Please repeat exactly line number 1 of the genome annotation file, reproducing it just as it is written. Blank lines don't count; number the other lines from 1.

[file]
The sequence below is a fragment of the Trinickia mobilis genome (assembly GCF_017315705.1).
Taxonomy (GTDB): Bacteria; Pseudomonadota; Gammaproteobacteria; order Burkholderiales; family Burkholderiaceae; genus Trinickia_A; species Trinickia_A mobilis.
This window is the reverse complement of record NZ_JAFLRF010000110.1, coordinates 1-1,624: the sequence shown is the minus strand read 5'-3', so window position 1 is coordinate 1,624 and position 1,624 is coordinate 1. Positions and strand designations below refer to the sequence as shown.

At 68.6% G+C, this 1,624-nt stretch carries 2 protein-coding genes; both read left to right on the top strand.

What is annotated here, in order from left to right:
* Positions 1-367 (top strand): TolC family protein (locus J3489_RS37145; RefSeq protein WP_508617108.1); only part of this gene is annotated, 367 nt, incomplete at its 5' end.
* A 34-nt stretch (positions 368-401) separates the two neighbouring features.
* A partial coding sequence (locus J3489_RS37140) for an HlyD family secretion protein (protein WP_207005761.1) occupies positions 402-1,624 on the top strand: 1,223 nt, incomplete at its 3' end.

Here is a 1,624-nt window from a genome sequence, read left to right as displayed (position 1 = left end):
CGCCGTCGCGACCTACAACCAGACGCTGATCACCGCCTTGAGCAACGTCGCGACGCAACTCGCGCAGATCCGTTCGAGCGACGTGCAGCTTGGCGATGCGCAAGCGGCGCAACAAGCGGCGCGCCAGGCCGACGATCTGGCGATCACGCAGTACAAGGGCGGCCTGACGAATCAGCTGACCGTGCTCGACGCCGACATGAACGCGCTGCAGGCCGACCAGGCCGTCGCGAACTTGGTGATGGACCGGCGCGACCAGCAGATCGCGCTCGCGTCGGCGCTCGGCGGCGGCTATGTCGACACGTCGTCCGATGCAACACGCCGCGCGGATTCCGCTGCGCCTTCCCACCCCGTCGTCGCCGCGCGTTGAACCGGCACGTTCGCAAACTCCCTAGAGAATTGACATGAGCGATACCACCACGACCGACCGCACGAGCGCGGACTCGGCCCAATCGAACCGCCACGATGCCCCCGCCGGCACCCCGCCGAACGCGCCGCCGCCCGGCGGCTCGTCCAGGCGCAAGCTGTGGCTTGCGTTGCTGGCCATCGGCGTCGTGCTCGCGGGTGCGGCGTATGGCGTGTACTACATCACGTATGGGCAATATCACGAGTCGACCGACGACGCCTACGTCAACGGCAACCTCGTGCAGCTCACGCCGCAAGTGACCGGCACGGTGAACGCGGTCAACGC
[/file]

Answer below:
The sequence below is a fragment of the Trinickia mobilis genome (assembly GCF_017315705.1).